A Simple Guide to Calculating A Social Media Marketing Budget.

You have worked hard in researching and developing a social media strategy and plan, but how much will it cost? Budgeting is an important part of social strategy and probably needed if you want your strategy to be executed. Few managers or business owners will approve any effort without first knowing the cost. Understanding expense is also an important step to calculating return on investment (ROI).

Free Social Media Budget Template

To help make the budgeting process easier I have created the Social Media Budget Template shown above. I have broken down costs into five expense categories and divided each category into in-house costs (to be performed by employees) and outsource costs (to be hired out). I also suggest calculating the percent of each line item under a category and the percent of each category out of the total budget to understand where you are spending most of your money. As you understand how each category is contributing more or less to overall success you may want to adjust percentages to match contribution level. Each item and category is calculated as a monthly expense and percent of total per these categories:

Content Creation covers in-house or outsourced time to write and design plus any fixed costs such as stock photos or video production. Estimate time to create the content needed for the strategy in a month. You can get an idea of how much you need from a Content Calendar. For in-house employees divide salary into an hourly rate. For outsourced help calculate by their hourly rate or their cost per piece or project.

Social Advertising is paid outsourced costs for reach per social channel such as Facebook, Twitter, LinkedIn, etc. Again, start with a Content Calendar and estimate how many posts will be paid native ads or promoted/boosted posts. Then calculate costs based on current rates per social media network. Because much of social advertising works on a bidding process many managers set per day limits. Thus, this category is estimated based on spending per day, per network multiplied by the number of days you expect to be running social ads in a month.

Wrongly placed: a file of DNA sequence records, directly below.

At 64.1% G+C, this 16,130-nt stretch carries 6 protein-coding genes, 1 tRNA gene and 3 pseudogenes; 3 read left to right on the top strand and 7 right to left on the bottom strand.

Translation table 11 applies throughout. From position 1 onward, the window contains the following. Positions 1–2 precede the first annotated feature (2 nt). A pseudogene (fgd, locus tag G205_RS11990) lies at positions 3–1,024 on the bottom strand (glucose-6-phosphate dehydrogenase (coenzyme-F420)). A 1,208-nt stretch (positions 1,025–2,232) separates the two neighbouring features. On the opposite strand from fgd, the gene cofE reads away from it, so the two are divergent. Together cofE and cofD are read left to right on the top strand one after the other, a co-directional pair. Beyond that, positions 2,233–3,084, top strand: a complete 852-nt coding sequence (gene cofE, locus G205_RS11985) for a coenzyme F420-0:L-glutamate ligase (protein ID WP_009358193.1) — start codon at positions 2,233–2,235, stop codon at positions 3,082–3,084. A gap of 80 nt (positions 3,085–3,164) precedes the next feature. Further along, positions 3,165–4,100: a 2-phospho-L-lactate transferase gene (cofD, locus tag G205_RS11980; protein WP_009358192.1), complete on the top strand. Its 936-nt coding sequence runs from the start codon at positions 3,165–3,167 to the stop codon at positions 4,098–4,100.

Social Engagement is the cost for employees or contractors to listen and respond to brand talk per channel. Listening and engagement are important activities in social media. They cannot be planned ahead of time, but you can estimate how much it may cost based on current activity. You could go back to or perform a Social Media Audit to get an idea of the level of customer activity on brand social media channels. Are there hundreds or even thousands of posts everyday day or a few dozen? From there estimate hours per day needed to engage all or a percentage of those customers per channel. Multiply number of hours by employee or outsourced rates.

Software/Tools covers monthly costs for social media monitoring and other automation software services. These software services and tools can help save time and thus money in other categories such as content creation and engagement. There are a lot of free tools, but to get access to advanced features and enterprise level service many organizations have to pay. This budget category is broken down into monitoring, scheduling and analytics as a first step. You may find it useful to add additional categories such as consumer research, automation, or scheduling software. Some tools may have one time costs but most are billed as monthly access fees.

Promotion/Contests are costs for prizes, discounts, etc. Besides buying reach through native ads, many businesses build audience and engagement through special offers, discounts and contests. Whether they are executed through a Facebook app, hashtag or unique offer code promotions, contests, sweepstakes, coupons and discounts have hard costs associated with them. In this category estimate those expenses per campaign. For example, you may have a summer campaign and a holiday campaign or campaigns that happen around specific holidays. If you have a social campaign built around a live event, don’t forget to include those costs as well.

Finally, add totals per month, per line item and category. Also calculate percent of each category and category percent of the total budget. This social media budget template is a good way to calculate how much a social media strategy will cost to execute, but how do you know if the total is too much or too little overall?

One way to put total social media budgets into context is to compare to competitors. In a Social Media Audit you may have uncovered insight that a main competitor is much more active in social media and seeing business success as a result. Your strategy would be to increase your social activity to compete and your budget is an estimate of what it costs to match that level of engagement.

Another way to put your total social media budget into context is to compare to industry standards. In an analysis by Content Factory they estimate that outsourcing professional social media marketing can cost anywhere from $1,000 per month to $20,000 per month. Admittedly this number is very broad. Another approach is to look at typical percentages of overall marketing spending and social spending. In other words, take your existing marketing budget and estimate social media spending based on current standards.